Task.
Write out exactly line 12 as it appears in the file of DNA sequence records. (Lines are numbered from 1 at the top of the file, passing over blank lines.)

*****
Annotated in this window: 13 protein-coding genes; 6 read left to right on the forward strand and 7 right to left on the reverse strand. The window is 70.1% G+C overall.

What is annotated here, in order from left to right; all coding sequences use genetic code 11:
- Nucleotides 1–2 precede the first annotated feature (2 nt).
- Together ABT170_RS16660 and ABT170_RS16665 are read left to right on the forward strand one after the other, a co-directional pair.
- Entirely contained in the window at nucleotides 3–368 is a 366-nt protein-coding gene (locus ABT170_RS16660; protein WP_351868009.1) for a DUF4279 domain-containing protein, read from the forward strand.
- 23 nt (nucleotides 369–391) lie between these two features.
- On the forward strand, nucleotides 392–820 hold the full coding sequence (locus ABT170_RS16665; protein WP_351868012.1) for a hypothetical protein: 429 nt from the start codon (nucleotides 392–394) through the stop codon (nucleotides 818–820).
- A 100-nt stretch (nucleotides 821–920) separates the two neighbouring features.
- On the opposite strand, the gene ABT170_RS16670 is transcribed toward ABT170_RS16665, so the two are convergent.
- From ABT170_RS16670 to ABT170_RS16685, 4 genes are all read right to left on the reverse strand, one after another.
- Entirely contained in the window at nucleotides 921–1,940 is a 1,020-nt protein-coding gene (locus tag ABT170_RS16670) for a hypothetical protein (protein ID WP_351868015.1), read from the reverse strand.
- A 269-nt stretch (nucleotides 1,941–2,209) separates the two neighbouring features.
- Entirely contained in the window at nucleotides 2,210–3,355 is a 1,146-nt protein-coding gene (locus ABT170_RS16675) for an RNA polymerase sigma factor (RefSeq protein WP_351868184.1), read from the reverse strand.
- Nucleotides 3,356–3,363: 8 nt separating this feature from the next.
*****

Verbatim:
- A 269-nt stretch (nucleotides 1,941–2,209) separates the two neighbouring features.